A much needed vacation

Trip Start Dec 01, 2007
Trip End Mar 27, 2010

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Where I stayed
River No. 2 Bungalow
Cockle Bay
Charm's Beach Hotel

Flag of Sierra Leone  ,
Monday, May 4, 2009

I'm sitting on the porch of a bungalow at River No. 2 outside of Freetown, Sierra Leone. It's a Monday so my 3 friends and I are the only ones here. The sand is white and the ocean is dark blue, not the crystal blue of the Caribbean but a much darker color that promises deep water right off shore. The sun is about to set behind a palm covered point that juts into the water. It is absolute bliss save for the most extreme sunburn that never quite stops hurting. A small price to pay for this sort of vacation, a vacation of complete freedom.
Brienne, Astride, Kim and I decided to visit Sierra Leone for Astride's birthday. I also just really needed to get away from the village for awhile. I'd been there since Senegal in February and was suffering from "hut fever". Astride's birthday isn't until June but we wanted to take the free World Food Program flight which might be ending soon :( and rainy season will be in full swing in June, not the ideal time to lay on the beach which was our entire plan. So we flew from Conakry to Lungi, the airport town then took a 30 minute taxi to a ferry that took an hour and half until we reached Freetown and got in another crowded cab for an hour and a half to reach our hotel, Cockle Bay. My first impressions of the city were that its a lot like Conakry: dirty, crowded, smelly, too much traffic, bad drivers yelling at each other. But they were yelling in English or more probably in creole which is a mix of English, French and Portuguese and sounds like a made up child's language, no offense. I wonder if the French feel the same way about Guinean french as I felt about Sierra Leonian English? To greet they say "Ow da body?" and the response is "Da body fine" or "Da body shinin'". We saw a sign in the park that read "Nor Pis Yah" translated as "Don't Piss Here".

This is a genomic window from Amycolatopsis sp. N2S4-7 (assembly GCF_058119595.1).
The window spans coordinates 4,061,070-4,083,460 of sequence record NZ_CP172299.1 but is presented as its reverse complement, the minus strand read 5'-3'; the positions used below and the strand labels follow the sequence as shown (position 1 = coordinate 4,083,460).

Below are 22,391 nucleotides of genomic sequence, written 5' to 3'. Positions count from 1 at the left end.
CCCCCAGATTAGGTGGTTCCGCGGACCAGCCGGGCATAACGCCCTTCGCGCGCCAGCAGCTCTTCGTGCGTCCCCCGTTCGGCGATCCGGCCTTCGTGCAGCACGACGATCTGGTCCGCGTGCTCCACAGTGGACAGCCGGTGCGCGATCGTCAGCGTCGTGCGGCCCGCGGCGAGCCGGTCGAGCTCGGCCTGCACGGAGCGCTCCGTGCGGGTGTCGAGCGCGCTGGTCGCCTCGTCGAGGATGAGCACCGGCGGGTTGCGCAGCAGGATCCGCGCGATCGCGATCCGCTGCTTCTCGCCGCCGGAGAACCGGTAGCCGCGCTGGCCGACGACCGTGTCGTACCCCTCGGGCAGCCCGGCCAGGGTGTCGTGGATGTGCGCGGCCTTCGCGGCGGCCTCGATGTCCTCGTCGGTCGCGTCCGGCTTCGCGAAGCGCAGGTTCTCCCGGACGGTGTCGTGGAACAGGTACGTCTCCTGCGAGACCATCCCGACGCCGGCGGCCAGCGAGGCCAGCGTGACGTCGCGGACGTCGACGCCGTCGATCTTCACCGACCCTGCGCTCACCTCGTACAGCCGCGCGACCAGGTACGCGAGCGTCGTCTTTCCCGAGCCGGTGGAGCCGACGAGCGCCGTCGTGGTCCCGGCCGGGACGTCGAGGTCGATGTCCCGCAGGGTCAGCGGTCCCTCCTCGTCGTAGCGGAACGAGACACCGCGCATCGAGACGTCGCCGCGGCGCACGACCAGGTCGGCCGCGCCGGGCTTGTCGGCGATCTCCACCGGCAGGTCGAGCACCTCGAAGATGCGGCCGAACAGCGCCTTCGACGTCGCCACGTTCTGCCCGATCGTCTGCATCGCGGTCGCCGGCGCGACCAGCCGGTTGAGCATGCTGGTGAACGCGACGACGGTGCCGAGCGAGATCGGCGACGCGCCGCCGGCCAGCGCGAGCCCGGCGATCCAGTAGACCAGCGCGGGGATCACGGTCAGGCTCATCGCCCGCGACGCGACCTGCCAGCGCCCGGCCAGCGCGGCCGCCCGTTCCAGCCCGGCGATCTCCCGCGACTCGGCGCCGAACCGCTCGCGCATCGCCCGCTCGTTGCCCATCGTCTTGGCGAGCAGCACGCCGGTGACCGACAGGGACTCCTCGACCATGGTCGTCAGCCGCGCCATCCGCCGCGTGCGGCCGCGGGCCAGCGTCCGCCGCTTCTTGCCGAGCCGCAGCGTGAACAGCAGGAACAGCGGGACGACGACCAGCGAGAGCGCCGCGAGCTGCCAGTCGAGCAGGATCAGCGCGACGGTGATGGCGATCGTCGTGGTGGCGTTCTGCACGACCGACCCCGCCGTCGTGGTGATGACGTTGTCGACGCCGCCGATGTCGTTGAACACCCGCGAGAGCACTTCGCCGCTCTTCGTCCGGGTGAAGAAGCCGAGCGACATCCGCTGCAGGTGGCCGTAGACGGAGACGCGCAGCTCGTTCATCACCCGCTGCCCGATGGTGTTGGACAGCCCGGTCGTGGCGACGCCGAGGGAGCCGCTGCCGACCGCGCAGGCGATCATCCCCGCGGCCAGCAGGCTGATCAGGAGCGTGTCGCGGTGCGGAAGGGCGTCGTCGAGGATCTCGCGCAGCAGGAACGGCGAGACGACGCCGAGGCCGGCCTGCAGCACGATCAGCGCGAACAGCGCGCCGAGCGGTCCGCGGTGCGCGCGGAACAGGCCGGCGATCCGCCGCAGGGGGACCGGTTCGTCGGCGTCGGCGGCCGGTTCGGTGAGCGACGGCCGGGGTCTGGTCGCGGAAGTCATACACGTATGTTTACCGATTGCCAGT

We've had to watch what we say. We're so used to not having anyone understand us when we're all together and speaking in English so we say whatever we want. Here when we've needed to speak in private it's had to be done in French.
It's been a really relaxing and enjoyable vacation and much needed. We've spent our days on the beach being pestered by men with nothing better to do and our nights at dinner and then dancing. Since it's just us four girls its also been too easy to find men to show us around. We went dancing with Egyptians, to dinner with Lebanese, the beach with British educated Sierra Leonians, River No. 2 with Canadians and pool swimming at the "5 star" hotel with an American. It's no work at all! We just have to walk outside the hotel and we get free rides, meals, drinks, bracelets, etc. I really never thought I'd be so popular.